ðnumber of pairs of cases in the time period
=expected number of cases in the time periodÞ
where the sum is over all the time periods under study. The standardised version of the P–W statistic used here (Muirhead et al., 2013) provides an estimate of b (i.e. the degree of extra-Poisson variation) and is the most powerful test to detect small values of b (Potthoff and Whittinghill, 1966a,b). In order to distinguish between clustering over the short term and the longer term, a hierarchy of time periods has been considered (Muirhead, 2006; Muirhead et al., 2013). For example, the extra-Poisson variation between months within years was estimated by calculating a version of the P–W statistic using the numbers of cases per month within each year and summing this statistic over years. This approach minimises the inﬂuence of long-term variation when trying to identify extra-Poisson variation at the level of months. Data aggregated over quarters of a year (deﬁned as January to March; April to June; July to September; and October to December) and over fortnights (deﬁned pragmatically as the ﬁrst 15 days of the calendar month, or the ﬁrst 14 days for February, versus the remainder of the month) have also been analysed, in order to look for extra-Poisson variation between fortnights within months, between months within quarters, between quarters within years, etc. Longer-term variation was studied further by testing for extra-Poisson variation in numbers of cases between periods of roughly four years (i.e. 1987–1990, 1991–1994, 1995–1998, 1999–2003). For analyses of variation between years, the expected numbers of cases took account of year-on-year differences in population sizes; speciﬁcally, at ages of 40 years and more, given that PBC is rare among younger people. The expected numbers were standardised on the basis that their total would equal the total number of cases observed. For analyses within any calendar year, the expected number of cases was assumed to be proportional to the length of the period in question, in order to allow for differences in the length of calendar months. P-values were calculated by conducting 10,000 simulations of the standardised P–W statistic under the assumption of Poisson variation, i.e. b equal to 0. Since the focus was on testing for over-dispersion (i.e. b > 0, reﬂecting a tendency for cases to aggregate) rather than under-dispersion (b < 0), one-sided tests were used. In order to examine the robustness of the ﬁndings, tests described by Muirhead (2006) were used to see if particular time periods had a strong inﬂuence on the evidence for extra-Poisson variation. Temporal scan statistics were also used to identify periods with particularly high rates, using the SaTScan software 1 (Kulldorff et al., 2005). Also, a periodogram was used to estimate the degree of any periodicity in logs of the rates. Furthermore, because the data were collected in two exercises – but using the same methodology over each time period – roughly before and after the mid-1990s, sensitivity analyses were conducted for diagnoses over the periods 1987–1994 and 1995–2003 1 SaTScan™ is a trademark of Martin Kulldorff. The SaTScan™ software was developed under the joint auspices of (i) Martin Kulldorff, (ii) the National Cancer Institute, and (iii) Farzad Mostashari of the New York City Department of Health and Mental Hygiene. http://www.satscan.org/.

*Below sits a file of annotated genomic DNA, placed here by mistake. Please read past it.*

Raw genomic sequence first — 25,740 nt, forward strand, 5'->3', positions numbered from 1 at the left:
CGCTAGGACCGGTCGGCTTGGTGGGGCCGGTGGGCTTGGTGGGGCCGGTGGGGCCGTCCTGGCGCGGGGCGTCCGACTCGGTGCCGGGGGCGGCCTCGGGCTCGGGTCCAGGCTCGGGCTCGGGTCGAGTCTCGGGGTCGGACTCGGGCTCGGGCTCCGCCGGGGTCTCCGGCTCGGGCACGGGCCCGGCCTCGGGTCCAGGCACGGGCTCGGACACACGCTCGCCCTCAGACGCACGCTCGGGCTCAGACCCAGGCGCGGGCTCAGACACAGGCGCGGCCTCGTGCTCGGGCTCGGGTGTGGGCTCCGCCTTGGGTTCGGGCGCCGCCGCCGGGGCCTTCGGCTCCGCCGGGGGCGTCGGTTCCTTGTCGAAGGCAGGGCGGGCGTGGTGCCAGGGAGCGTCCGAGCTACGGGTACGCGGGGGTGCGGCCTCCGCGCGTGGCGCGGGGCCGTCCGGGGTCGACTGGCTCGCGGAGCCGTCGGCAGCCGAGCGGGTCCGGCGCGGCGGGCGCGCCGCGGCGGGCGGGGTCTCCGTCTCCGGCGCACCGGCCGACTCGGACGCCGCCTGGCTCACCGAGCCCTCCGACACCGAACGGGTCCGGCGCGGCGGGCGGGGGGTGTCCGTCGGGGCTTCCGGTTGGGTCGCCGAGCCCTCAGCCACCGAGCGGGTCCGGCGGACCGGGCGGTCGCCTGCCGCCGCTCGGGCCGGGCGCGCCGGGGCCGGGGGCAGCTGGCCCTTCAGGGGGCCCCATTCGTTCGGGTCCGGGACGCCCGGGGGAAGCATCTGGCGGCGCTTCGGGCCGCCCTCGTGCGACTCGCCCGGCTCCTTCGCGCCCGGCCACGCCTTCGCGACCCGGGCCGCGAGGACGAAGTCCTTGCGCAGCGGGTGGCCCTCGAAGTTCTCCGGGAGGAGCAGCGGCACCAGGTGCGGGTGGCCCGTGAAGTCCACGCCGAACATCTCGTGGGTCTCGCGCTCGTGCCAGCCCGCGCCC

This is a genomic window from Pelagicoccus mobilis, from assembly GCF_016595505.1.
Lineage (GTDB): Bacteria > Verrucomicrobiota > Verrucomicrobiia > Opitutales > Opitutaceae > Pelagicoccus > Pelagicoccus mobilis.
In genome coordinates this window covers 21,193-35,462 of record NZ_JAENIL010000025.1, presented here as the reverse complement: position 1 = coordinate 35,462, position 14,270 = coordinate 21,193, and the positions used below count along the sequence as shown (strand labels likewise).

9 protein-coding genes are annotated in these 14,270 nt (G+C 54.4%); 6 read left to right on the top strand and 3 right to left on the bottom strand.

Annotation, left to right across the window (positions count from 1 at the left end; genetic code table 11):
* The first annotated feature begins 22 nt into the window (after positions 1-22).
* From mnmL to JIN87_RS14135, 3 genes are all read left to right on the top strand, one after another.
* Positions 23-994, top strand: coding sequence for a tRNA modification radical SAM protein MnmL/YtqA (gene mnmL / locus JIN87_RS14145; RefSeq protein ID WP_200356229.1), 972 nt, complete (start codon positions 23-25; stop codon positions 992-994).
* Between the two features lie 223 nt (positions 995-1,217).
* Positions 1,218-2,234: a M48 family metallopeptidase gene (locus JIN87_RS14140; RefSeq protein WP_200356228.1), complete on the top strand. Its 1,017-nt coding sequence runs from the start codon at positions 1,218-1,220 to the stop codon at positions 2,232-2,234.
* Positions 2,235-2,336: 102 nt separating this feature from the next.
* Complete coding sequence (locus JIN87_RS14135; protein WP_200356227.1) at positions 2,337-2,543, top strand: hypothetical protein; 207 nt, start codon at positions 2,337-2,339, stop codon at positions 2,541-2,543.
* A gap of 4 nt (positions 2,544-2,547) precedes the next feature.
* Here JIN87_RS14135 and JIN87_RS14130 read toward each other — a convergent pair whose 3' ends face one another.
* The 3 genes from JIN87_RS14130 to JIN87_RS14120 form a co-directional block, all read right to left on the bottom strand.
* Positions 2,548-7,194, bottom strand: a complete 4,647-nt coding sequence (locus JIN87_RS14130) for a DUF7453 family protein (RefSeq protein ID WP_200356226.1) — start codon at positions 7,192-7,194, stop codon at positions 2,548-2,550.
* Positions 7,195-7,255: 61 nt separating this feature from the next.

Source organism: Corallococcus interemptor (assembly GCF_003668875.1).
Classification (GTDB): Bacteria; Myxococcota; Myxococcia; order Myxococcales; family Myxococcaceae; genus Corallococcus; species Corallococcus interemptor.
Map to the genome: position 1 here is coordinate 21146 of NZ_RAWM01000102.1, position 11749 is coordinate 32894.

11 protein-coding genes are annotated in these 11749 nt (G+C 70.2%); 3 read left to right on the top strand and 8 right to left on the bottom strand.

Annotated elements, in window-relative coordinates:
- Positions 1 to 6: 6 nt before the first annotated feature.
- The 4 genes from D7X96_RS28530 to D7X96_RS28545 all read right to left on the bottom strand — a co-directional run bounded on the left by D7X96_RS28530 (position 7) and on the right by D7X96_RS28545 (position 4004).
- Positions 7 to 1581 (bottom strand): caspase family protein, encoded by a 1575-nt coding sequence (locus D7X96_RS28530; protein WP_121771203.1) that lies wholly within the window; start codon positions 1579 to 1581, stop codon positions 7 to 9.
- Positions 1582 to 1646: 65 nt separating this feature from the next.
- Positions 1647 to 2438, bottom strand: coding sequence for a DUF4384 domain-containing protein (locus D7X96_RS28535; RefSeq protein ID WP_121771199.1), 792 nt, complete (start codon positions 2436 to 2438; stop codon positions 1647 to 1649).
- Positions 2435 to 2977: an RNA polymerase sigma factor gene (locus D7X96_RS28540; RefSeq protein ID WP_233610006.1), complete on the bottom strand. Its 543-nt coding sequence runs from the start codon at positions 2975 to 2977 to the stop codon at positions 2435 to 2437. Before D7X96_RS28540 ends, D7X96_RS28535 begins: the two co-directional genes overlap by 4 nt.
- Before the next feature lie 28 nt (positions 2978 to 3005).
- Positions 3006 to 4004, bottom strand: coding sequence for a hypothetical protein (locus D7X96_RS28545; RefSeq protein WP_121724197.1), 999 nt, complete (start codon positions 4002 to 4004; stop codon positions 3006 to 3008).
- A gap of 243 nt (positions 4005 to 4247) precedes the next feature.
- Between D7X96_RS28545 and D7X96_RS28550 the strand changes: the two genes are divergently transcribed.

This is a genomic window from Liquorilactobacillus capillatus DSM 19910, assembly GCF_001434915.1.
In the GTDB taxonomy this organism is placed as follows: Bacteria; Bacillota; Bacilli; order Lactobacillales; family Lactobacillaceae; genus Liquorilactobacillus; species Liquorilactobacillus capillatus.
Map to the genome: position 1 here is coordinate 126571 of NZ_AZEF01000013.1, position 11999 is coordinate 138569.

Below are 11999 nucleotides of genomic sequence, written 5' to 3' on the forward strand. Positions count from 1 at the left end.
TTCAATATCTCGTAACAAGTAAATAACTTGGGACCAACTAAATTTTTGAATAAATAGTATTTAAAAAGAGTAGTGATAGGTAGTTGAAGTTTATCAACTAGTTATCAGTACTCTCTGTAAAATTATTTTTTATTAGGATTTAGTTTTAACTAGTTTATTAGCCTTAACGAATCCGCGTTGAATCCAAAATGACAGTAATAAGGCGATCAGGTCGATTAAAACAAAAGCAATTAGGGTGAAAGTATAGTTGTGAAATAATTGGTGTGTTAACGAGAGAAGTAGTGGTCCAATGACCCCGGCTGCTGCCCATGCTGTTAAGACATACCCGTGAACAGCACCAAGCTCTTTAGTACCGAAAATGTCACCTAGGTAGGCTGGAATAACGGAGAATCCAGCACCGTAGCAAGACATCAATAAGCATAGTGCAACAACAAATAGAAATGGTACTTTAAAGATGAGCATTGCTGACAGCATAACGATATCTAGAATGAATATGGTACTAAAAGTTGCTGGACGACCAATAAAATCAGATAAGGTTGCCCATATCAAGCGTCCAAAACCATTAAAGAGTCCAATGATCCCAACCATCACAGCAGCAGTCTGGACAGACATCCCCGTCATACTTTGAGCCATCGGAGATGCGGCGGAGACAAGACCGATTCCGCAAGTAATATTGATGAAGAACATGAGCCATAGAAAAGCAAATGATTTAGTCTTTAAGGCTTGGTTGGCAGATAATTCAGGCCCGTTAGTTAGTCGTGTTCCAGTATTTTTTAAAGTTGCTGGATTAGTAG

C.R. Muirhead et al. / Spatial and Spatio-temporal Epidemiology 14-15 (2015) 1–8
Fig. 1. Map of the study area in northeast England.
separately. Additional subsidiary analyses looked at males and females separately and at diagnoses made at ages